There are options available for making slippery tiles non-slip, such as grip tapes that are attached to the floor. There’s also etching treatments that give friction in the tile, and of course, there is the option of retiling with a slip-resistant tile which is the best option.

Non-slip tiles tended to be more for commercial use and were therefore hard to clean, tended to hold onto dirt more, and looked a bit too industrial for most homes. In the last year or two though, several new non-slip tile versions have been released which give great slip resistance, but look like a “normal” tile, and are much easier to clean.

Accessible Sink

For most people, a standard sink or vanity setup will work just fine. However, if a wheelchair accessible bathroom is what you need, some serious thought will need to go into its design and set-up.

Critical things to consider are the height, to be able to wheel under it with ease and to be able to use the basin without having to lean over.

You’ll also need plenty of bench space for your grooming needs ie. Toothbrush, hairbrush etc.

Storage space. To be able to get a wheelchair under the basin/top, you will lose a lot of space for storage. Is there space to the side for drawers? If not, is there room for storage elsewhere in the bathroom?

Finally, with a wheelchair accessible sink, your legs will be close to the plumbing. This can cause potential issues with hot pipes on the skin, so special insulating of the plumbing is usually required.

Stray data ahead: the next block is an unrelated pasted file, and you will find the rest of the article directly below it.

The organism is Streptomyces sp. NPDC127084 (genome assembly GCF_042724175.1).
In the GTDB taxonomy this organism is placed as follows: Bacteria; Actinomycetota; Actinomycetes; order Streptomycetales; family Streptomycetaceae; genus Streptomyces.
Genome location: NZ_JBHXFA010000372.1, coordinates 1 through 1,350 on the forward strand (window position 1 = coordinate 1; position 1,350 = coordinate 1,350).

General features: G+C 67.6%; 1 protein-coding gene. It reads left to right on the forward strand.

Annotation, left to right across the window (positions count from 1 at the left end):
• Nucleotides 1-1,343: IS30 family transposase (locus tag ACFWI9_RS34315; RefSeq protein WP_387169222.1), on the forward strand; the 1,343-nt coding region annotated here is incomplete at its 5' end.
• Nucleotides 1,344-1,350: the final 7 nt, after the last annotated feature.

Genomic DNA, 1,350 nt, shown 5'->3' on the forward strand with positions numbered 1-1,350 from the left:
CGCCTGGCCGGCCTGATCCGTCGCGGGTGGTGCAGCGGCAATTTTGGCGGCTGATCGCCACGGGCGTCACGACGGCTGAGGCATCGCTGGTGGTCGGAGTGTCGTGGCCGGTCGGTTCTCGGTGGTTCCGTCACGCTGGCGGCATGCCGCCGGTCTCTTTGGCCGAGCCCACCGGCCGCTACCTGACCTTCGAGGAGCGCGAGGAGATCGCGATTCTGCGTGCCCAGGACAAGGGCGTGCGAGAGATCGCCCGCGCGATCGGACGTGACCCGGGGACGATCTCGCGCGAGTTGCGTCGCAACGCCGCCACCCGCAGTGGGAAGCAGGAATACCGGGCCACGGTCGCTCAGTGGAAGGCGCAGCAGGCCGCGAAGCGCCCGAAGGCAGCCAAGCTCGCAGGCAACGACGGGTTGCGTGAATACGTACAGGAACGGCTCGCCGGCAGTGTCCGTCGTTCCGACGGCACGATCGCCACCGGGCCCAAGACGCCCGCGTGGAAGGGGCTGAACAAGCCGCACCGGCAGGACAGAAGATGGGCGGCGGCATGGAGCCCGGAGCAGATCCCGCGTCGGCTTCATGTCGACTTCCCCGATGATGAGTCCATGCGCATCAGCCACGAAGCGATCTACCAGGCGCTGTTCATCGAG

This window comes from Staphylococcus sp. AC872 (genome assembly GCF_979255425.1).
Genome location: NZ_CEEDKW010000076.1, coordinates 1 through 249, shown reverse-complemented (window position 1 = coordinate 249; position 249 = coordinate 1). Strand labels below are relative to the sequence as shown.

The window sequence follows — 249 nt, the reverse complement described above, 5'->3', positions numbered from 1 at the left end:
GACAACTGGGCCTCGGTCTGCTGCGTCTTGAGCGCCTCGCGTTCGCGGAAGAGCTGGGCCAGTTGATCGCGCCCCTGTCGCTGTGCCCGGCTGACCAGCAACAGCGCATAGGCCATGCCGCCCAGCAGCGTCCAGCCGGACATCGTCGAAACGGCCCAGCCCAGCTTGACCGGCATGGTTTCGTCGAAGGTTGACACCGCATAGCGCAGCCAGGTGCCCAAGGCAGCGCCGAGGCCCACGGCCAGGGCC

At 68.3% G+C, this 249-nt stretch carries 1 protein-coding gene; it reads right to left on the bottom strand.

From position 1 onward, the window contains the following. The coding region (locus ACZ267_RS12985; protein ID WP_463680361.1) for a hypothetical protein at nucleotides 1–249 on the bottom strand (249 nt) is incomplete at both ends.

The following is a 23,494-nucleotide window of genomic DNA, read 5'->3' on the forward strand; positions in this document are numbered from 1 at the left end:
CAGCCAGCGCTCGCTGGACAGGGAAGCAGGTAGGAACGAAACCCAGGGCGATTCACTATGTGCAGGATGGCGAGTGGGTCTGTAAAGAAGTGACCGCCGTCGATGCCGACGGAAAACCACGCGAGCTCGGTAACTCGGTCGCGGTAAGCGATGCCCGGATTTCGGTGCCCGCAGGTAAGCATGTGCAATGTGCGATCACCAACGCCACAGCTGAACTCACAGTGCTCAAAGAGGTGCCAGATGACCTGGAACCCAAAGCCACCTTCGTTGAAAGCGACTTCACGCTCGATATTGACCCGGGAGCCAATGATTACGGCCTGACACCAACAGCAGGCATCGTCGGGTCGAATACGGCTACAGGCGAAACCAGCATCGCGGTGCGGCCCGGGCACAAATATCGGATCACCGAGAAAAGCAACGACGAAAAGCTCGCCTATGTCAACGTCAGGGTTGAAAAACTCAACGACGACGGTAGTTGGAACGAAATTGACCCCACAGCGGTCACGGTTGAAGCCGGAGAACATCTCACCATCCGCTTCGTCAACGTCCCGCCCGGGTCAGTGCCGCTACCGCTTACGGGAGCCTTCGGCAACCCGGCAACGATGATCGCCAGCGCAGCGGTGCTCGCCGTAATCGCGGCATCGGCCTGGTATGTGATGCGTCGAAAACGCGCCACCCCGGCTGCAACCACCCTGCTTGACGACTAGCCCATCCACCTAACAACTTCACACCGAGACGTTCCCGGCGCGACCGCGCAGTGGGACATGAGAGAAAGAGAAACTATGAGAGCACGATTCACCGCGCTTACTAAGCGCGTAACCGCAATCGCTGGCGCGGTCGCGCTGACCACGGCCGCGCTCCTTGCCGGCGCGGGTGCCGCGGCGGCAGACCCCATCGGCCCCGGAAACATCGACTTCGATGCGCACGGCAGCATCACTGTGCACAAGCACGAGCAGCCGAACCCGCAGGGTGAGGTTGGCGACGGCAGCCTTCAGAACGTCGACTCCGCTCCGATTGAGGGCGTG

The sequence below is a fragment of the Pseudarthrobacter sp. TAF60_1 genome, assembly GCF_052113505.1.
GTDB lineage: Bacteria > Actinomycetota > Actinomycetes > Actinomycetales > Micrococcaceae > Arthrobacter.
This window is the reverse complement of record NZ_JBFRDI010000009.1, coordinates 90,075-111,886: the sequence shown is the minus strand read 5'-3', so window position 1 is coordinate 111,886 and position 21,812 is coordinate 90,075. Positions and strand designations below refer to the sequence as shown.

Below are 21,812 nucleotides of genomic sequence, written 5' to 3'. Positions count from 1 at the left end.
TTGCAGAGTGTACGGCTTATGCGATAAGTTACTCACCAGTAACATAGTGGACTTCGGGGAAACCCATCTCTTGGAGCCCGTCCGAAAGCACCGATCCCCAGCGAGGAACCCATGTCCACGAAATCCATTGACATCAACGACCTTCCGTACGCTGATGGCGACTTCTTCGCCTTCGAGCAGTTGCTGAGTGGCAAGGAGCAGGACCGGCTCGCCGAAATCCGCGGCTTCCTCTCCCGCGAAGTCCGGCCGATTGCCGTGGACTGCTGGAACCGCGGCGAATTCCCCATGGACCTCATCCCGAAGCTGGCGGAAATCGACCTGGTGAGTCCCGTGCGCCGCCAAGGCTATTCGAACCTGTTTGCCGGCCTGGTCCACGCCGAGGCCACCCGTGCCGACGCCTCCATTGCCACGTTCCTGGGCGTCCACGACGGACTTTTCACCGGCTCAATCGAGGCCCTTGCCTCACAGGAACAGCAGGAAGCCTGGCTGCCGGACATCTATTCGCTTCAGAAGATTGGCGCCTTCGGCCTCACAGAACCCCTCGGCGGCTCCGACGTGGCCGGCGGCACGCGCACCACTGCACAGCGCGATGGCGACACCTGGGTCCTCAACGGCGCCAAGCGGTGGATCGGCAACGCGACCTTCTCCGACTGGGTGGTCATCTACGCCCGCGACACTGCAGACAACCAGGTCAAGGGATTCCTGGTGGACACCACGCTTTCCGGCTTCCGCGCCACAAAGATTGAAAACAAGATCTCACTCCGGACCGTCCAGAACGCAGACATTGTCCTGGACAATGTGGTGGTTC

Shower Head Types

There are two main types of showerheads. Fixed showerheads, and variance height showerheads. The variance height shower heads are attached to a hose, and the hose and head are attached to a vertical rail which allows you to adjust the height of the showerhead. This is great for people who need to sit while showering which is very common as you get older, or if you have an injury or disability.

A standard variance rail shower is not rated for use as a grab rail. It can be damaged or come away from the wall if any force is applied, such as using it for balance. However, there are variance rails that double as grab rails, so are perfect for those who need a bit of extra stability while showering.

Disabled/Elderly Bathroom

Replace Traditional Taps With Touchless Taps

Traditional taps require the user to have reasonable strength and dexterity. If your motor skills are not 100%, or you’re losing strength in your hands, or have issues such as arthritis, the simple act of washing your hands can become difficult, if not painful, literally.

This is where touchless taps come in. With motion-sensing technology, all you need to do is get your hands close to the sensor to activate the tap. It couldn’t be any easier. This also helps if someone forgets to turn the tap off, as, with a motion-sensing one, it will shut off automatically after a short time when it does not detect any motion.

There are many more modifications that AccessAble can provide, but hopefully, these ideas have given you a more in-depth look into some of the possibilities. We hope that this information can help you make an informed decision on making any necessary bathroom modifications you may require to your bathroom to help keep you safe, and independent.

Making Your Home Safe and Fully Accessible is As Easy As 1-2-3!

*Please Note: On smaller projects, a full 3D Design may not be possible but we will provide visual representations of completed space.

SIGN UP FOR A $99
1-ROOM SAFETY AUDIT!​